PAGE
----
Bill Raftery is having a great year so far. At age 71, the 1963 La Salle University graduate was chosen to broadcast his first Final Four for CBS in March –a feat similar to that of legendary Phillies broadcaster, Harry Kalas, who broadcasthis first World Series at the age of 72 back in 2008.
On the sixth anniversary of Kalas’ death Monday, Raftery was enshrined into the Philadelphia Big Five Hall of Fame.
“The Big Five still has the best coaches, it still has the best players and it still has the best fan support,” Raftery said. “I think that’s a tribute to this wonderful city.”
Raftery’s broadcasting career officially began back in 1982. He said he would have spot jobs while a coach at Seton Hall before then, because ESPN trusted his track record in March. None of his teams ever reached the NCAA tournament and he reached the NIT just twice.
“[They said] we want to have a guy in our booth in March who we’re sure won’t win an NCAA tournament,” Raftery said jokingly. “That began my broadcasting career.”
Raftery coached Seton Hall for 11 seasons, compiling a 154-141 record. He lauded good friend Herb Magee, who eclipsed 1,000 wins in February in his 48th season at the helm of Philadelphia University. Magee was honored with a plaque at Monday’s ceremony.
“I love to have Herbie around because he has over 1,000 wins,” Raftery said. “I like to say that between Herbie and I we have 1,100 wins. Thank god he did so well.”
As a player at La Salle, Raftery set a then-freshman scoring record by totaling 370 points. He averaged 17.8 points per game his sophomore year and helped lead the Explorers to the NIT as a senior in 1963. He was once compared to La Salle great Tom Gola, before a back injury derailed his playing career.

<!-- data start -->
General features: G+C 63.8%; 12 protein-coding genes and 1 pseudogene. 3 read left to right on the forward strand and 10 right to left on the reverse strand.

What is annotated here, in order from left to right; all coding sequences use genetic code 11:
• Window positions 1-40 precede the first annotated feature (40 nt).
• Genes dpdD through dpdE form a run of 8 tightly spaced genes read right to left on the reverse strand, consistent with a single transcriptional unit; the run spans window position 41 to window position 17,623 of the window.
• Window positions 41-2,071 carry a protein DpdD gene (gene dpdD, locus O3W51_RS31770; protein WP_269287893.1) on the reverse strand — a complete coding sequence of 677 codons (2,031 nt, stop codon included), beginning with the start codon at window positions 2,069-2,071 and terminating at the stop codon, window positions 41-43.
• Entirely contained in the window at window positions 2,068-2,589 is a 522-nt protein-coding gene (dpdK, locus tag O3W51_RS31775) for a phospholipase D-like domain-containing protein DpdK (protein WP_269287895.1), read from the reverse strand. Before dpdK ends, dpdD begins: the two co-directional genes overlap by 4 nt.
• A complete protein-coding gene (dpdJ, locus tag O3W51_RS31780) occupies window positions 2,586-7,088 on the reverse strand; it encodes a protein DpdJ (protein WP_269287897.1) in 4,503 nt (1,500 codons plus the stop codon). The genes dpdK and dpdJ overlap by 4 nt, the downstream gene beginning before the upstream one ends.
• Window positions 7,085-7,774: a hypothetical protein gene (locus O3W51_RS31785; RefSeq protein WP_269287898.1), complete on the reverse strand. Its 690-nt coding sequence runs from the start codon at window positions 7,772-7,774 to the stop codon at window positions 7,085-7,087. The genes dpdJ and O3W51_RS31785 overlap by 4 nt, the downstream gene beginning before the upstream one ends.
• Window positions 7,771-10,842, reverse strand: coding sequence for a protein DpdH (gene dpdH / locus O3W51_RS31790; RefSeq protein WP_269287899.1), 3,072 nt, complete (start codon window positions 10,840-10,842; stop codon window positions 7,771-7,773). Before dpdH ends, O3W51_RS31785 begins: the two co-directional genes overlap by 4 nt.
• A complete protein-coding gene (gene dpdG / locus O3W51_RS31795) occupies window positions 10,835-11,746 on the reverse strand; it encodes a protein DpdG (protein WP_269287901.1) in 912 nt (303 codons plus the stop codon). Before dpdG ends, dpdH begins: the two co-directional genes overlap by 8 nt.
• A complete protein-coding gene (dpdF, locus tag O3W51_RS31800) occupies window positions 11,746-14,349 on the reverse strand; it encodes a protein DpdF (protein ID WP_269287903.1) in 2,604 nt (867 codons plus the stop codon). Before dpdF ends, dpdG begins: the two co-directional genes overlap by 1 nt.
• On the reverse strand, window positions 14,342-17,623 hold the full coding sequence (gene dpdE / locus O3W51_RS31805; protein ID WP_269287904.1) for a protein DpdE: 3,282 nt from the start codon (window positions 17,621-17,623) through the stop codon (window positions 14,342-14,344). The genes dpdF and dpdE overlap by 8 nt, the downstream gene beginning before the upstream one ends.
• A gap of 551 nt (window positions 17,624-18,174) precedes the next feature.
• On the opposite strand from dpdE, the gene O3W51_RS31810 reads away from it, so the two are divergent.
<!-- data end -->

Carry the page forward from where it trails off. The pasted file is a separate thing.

He’s created a slew of memorable calls and catchphrases over the years, from “send it in, Jerome!” when Pitt senior Jerome Lane shattered the backboard on a dunk in 1988 to “onions!” whenever a shot is made in a close game. He became the 42nd La Salle inductee into the Big Five Hall of Fame.
The 2015 class also included Stan Hochman (Media), Ugonna Onyekwe (Penn), and Pepe Sanchez (Temple).
Raftery takes a shot at the NCAA:
“The NCAA and television have ruined the game in a lot of ways. One way, is if you don’t make the NCAA than you’re not a good coach and you’re really not that good of a team. If you don’t advance in the NCAA [tournament] than you’ve really let everybody down. They’ve lost focus of what it’s really about. I think maybe some people that think the game and follow the game know that you just can’t[make the tournament]every year. It’s impossible. The blue bloods can, but for other programs it’s all about working hard, getting good kids, getting degrees and putting it together for four years and hopefully walking into the tournament and makingsome noise.”